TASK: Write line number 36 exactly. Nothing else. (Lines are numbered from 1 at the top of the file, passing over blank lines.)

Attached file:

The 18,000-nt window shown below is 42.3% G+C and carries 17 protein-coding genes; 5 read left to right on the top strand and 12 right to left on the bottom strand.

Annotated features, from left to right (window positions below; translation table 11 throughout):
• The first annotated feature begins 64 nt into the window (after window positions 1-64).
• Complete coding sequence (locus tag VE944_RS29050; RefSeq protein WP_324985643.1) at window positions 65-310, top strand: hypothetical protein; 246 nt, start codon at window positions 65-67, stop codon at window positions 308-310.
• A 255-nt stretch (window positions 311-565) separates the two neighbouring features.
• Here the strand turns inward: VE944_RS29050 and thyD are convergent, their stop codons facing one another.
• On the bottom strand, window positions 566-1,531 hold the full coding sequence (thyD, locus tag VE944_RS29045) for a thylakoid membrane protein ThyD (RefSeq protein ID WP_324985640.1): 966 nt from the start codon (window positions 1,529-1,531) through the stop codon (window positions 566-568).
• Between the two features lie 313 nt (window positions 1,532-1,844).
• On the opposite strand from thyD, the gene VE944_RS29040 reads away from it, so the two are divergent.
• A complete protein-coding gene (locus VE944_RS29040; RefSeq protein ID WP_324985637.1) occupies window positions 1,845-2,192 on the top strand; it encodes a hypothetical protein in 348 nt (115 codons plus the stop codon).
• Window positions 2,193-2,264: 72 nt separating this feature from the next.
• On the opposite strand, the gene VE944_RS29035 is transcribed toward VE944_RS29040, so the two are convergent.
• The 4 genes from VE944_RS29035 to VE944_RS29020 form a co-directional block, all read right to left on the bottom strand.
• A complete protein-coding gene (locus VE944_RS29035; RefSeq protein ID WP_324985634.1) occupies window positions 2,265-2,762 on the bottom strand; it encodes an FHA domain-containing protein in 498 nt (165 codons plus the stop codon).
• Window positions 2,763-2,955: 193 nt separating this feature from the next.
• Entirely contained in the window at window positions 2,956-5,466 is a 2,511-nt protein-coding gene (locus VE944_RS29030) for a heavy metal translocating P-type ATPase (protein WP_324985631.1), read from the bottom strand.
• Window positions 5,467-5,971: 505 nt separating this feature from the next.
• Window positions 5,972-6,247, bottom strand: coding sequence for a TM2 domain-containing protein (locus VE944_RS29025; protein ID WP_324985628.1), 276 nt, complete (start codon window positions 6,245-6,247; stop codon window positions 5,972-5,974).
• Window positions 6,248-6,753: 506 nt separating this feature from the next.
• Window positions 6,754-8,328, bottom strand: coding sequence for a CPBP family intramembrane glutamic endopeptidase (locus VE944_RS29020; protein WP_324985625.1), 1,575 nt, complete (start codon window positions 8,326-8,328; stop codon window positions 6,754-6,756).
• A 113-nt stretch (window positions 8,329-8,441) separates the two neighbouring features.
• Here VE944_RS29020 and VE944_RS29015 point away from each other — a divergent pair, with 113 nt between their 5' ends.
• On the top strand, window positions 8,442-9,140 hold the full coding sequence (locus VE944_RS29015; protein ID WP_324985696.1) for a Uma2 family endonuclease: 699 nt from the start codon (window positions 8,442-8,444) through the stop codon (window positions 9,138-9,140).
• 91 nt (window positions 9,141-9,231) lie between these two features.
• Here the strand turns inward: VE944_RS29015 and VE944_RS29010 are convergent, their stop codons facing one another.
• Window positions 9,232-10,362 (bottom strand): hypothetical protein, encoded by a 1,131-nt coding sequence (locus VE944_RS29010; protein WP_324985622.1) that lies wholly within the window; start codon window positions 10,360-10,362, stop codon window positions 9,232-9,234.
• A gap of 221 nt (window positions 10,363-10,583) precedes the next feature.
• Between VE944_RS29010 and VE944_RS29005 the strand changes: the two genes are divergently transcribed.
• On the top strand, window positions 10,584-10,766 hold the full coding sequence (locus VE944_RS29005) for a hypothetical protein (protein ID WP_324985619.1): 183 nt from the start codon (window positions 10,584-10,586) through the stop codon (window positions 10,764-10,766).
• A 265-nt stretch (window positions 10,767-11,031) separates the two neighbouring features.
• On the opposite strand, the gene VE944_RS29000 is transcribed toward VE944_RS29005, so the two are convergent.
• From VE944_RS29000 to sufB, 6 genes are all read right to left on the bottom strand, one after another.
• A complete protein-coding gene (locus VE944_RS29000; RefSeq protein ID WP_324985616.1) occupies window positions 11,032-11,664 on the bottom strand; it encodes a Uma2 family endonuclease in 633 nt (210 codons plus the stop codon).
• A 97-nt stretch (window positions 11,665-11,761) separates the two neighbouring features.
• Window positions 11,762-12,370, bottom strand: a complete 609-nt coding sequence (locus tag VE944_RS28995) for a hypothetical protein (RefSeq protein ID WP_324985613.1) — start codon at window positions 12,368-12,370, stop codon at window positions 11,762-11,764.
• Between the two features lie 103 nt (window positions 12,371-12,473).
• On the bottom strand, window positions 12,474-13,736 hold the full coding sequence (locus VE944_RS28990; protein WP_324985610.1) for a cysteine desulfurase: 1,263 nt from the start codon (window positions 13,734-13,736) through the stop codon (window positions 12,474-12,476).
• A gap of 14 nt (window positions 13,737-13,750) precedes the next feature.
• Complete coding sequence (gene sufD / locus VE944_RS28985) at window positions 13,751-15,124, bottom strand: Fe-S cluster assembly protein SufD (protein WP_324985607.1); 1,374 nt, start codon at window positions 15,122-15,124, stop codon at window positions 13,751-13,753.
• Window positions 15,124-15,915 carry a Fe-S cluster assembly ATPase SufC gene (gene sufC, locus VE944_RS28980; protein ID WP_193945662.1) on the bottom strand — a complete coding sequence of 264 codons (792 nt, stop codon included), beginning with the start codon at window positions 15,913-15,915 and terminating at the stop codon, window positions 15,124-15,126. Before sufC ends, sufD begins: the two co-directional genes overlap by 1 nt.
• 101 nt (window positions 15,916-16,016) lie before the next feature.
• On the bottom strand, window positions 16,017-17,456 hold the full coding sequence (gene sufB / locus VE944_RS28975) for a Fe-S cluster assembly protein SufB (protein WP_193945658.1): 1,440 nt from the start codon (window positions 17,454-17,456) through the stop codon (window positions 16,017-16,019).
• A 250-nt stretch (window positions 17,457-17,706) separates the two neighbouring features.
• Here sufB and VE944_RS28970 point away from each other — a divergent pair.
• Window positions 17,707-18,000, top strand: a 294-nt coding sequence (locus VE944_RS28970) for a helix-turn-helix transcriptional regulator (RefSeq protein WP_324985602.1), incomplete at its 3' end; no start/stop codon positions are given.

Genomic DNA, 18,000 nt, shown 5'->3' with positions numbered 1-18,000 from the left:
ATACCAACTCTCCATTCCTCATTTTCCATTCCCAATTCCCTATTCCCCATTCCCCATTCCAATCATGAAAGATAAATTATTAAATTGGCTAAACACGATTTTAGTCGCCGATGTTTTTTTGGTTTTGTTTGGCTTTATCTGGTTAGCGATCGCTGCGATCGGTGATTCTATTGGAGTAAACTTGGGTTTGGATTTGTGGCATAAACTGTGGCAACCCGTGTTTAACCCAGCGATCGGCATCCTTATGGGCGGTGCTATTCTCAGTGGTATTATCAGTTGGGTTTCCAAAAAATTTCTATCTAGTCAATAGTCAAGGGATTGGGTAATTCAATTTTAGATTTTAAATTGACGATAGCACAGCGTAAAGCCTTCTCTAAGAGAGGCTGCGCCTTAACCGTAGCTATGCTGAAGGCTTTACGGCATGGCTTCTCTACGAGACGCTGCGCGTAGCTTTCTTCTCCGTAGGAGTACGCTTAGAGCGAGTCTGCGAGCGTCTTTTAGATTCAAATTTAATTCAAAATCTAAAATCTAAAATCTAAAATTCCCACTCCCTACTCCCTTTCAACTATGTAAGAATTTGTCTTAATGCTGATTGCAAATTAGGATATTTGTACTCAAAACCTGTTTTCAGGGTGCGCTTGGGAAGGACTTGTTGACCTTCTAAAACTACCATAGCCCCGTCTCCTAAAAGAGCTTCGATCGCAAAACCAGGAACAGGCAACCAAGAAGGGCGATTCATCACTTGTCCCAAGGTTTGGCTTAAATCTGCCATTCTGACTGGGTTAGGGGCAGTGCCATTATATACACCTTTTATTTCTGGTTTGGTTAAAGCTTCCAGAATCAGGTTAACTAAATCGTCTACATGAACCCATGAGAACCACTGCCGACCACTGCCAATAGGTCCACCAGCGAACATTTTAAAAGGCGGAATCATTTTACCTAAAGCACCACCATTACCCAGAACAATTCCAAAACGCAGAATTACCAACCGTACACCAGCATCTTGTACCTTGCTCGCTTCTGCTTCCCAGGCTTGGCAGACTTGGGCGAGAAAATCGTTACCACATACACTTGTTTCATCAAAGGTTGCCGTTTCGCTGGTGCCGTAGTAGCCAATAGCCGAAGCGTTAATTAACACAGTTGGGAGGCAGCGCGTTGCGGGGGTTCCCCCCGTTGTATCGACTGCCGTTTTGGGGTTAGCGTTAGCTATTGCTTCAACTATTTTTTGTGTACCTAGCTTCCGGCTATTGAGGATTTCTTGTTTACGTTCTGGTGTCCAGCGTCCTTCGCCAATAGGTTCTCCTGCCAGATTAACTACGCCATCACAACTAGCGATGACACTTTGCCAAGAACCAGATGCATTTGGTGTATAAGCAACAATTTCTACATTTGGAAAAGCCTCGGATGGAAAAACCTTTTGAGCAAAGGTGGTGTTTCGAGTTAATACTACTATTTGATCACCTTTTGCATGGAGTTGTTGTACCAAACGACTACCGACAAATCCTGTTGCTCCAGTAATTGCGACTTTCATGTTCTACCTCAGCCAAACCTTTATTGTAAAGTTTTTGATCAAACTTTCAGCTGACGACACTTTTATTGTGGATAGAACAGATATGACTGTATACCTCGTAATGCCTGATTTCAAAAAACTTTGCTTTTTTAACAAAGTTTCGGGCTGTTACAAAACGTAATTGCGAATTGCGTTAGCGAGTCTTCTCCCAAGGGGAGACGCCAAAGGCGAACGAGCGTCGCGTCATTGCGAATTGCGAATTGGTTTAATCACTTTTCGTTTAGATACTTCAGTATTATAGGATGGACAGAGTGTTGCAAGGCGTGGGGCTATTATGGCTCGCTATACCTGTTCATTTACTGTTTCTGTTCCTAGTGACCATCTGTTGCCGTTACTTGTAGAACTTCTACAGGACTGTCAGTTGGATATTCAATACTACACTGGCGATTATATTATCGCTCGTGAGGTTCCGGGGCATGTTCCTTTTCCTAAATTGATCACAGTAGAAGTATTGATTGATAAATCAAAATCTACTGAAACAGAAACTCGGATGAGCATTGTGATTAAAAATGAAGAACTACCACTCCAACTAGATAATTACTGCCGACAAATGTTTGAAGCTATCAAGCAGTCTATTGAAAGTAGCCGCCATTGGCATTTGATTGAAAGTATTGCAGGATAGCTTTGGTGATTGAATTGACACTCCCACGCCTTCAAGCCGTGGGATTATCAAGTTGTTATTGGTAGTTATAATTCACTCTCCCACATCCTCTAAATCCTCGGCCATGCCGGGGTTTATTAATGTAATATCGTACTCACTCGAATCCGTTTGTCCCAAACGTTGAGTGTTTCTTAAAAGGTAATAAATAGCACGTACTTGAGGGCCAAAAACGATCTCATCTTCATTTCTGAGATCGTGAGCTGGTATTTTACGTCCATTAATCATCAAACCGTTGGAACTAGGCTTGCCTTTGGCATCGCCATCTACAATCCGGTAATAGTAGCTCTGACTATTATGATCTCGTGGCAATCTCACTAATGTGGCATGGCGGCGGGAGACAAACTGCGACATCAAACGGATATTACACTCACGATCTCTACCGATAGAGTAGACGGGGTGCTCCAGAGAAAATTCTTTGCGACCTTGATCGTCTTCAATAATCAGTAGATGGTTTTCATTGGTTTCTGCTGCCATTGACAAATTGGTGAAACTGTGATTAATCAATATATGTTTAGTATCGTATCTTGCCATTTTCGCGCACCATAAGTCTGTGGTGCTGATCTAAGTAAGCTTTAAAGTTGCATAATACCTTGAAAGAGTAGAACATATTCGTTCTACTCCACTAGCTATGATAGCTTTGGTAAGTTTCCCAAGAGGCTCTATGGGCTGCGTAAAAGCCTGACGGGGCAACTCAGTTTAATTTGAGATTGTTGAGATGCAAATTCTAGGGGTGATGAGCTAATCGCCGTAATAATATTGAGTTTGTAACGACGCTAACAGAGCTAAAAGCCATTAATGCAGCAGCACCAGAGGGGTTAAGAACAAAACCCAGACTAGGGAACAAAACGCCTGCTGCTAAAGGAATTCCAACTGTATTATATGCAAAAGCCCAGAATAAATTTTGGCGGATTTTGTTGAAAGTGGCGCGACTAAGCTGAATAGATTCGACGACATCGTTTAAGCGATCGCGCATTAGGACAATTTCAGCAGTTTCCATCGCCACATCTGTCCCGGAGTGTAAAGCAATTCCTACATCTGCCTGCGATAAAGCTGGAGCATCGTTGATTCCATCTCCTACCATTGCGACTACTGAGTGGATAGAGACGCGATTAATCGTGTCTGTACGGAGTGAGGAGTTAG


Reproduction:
• Between the two features lie 103 nt (window positions 12,371-12,473).